The next step was to procure some of Jesus for home consumption. Usually, the coffee place packs its excess beans and offers them for sale, but Jesus was unique; Jesus was an experimental first run, and therefore not enough of Jesus was produced to allow beans to be sold. Nevertheless, we are not just any customer! That coffee place owes me for making every person on every project I have worked at become a regular customer. So we asked for a Christmas special, some Jesus in a bag. The owner generously delivered, packing more like half a kilo into the usual 250gr bag.
A friend and partner in heritage, also a big fan of Jesus [the coffee], got his bag as a Christmas holiday special. The kind it takes in order to pass through the holidays unscathed while our good coffee place is shut. He kept me up to date on his progress through Jesus. It soon became clear there is a challenge at hand: will there be enough Jesus to last through the whole 8 days of holidays? Will the tiny, precious, amounts of Jesus make it through? It soon became clear nothing but a miracle will make the cut for Jesus.
And I am here to tell you that a miracle did not take place.
* All of the above is factually correct, although I did take poetic liberties when I declared the holiday break to be 8 days long.
** The above text treats certain mythical characters in a way that some may consider blasphemous. Yet I am not afraid to post it. However, this absence of fear does not apply to all religions. This post is therefore dedicated to the victims of a certain Parisian attack on free speech.
We made arrangements this year to go and watch the New Year fireworks right from where they’re launched. I don’t know why we have grown accustomed to associating fireworks with a specific change of the date on the calendar, but nevertheless this occasion allows the young member of our family to have something explosive to look forward to.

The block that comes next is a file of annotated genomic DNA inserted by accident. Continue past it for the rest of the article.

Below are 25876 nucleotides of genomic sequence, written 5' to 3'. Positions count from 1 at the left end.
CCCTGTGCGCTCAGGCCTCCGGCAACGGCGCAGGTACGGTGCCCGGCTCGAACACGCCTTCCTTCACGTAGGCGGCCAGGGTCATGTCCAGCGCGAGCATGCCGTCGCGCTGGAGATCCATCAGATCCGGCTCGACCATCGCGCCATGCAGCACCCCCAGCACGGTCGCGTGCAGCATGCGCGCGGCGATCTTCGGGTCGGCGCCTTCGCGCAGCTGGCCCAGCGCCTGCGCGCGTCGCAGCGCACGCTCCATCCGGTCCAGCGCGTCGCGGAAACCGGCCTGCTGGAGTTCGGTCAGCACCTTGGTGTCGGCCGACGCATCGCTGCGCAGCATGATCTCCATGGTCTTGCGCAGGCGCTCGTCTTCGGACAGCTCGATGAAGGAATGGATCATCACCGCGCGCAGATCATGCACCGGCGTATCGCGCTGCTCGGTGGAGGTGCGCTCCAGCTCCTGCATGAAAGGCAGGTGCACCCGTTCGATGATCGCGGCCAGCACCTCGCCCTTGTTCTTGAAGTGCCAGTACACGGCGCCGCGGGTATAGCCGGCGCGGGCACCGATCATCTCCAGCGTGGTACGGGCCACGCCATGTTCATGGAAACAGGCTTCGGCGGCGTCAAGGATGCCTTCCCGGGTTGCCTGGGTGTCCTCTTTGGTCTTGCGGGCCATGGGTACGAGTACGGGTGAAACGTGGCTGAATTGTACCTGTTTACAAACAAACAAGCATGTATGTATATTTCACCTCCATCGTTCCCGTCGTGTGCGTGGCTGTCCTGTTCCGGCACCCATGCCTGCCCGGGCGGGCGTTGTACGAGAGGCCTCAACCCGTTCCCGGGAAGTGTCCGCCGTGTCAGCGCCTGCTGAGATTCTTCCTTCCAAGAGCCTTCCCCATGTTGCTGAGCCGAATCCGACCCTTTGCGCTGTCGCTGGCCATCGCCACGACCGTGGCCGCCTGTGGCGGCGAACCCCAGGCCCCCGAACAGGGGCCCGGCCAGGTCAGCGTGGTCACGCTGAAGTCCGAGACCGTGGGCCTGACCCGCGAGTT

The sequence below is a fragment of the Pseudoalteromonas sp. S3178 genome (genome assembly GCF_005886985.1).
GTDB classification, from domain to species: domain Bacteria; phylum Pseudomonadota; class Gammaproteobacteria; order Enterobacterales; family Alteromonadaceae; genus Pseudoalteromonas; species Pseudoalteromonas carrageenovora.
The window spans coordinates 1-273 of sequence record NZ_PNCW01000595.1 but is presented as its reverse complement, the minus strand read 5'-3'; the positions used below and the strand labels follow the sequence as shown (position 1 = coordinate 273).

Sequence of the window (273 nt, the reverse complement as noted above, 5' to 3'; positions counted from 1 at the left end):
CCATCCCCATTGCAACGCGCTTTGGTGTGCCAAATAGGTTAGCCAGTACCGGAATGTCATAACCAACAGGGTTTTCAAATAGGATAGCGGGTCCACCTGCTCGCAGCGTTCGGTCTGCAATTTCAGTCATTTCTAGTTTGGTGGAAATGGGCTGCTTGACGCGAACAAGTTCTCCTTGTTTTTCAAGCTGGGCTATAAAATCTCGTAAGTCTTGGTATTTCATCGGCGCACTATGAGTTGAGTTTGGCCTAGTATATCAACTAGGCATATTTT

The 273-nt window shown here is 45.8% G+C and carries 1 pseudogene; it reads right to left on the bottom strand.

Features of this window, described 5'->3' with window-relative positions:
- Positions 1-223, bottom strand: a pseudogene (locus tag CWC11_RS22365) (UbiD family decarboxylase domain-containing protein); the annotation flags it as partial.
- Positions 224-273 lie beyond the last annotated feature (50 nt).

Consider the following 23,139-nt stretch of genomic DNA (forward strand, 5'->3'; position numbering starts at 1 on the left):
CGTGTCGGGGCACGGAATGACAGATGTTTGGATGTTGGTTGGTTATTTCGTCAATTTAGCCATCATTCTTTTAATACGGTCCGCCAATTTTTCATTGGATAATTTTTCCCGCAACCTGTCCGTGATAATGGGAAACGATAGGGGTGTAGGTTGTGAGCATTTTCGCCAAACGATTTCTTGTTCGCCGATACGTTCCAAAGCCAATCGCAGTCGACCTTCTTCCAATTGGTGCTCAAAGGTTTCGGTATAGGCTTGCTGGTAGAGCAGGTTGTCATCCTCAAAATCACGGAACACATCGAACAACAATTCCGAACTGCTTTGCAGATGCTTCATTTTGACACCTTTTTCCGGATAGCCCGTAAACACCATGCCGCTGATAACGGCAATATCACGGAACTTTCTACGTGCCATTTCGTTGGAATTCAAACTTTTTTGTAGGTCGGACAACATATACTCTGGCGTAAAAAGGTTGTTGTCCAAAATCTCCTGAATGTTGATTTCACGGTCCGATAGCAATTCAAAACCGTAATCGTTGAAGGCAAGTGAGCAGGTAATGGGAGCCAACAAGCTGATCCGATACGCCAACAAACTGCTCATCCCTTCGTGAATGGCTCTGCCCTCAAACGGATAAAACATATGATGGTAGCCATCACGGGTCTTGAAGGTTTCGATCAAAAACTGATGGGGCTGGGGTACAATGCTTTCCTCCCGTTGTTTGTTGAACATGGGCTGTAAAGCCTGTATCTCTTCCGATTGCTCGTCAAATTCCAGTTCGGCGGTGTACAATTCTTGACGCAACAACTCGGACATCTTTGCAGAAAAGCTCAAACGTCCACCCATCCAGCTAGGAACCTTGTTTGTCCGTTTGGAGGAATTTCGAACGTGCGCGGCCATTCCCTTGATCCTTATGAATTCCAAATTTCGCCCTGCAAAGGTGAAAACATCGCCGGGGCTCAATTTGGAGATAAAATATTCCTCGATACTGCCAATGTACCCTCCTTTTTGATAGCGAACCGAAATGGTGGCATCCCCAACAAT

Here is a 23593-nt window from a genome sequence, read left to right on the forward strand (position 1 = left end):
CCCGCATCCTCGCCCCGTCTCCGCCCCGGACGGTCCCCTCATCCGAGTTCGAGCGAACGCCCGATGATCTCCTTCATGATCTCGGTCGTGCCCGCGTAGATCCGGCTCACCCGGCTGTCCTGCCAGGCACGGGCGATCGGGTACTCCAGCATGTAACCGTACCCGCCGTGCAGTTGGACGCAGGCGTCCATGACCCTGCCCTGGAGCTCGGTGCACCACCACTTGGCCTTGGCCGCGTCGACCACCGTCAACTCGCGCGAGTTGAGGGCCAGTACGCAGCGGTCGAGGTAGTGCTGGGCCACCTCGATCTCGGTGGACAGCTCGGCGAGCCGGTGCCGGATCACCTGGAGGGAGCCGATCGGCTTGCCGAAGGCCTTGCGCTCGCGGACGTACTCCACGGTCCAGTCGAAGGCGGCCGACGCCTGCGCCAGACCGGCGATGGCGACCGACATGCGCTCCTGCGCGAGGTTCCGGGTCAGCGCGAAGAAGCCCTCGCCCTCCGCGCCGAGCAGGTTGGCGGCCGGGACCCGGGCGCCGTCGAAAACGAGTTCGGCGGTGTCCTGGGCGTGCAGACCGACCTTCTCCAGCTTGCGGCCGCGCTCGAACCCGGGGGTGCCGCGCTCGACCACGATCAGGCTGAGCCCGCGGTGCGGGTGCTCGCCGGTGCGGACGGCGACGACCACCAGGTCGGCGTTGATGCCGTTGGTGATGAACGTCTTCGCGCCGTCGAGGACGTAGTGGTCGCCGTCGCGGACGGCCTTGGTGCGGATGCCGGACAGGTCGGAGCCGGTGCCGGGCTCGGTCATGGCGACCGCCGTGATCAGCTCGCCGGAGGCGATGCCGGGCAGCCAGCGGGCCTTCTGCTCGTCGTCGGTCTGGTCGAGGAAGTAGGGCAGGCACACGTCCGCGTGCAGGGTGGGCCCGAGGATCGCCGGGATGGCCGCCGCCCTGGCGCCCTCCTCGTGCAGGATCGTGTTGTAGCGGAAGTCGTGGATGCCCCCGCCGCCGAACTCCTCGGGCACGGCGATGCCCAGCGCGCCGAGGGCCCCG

Naturally, there were tons of people at the venue. In order for my son to see anything, I had to pick him up; lucky for my son, his is a tall father, so he had a better vantage point than most of the people around us. As it happened we ended up watching the fireworks together chick to chick.
That marvellous father/son experience made me think along the lines I have been thinking a lot this past year, i.e., reminiscing my recently departed father. Looking back at my personal catalog of son/father glorious moments with me being on the side of the son, I could not avoid noting how precious few these are. Which immediately translates into how important this particular experience of chick to chick fireworks marvelling is.
I wished that fireworks show would never end. Ten minutes later I was proven wrong.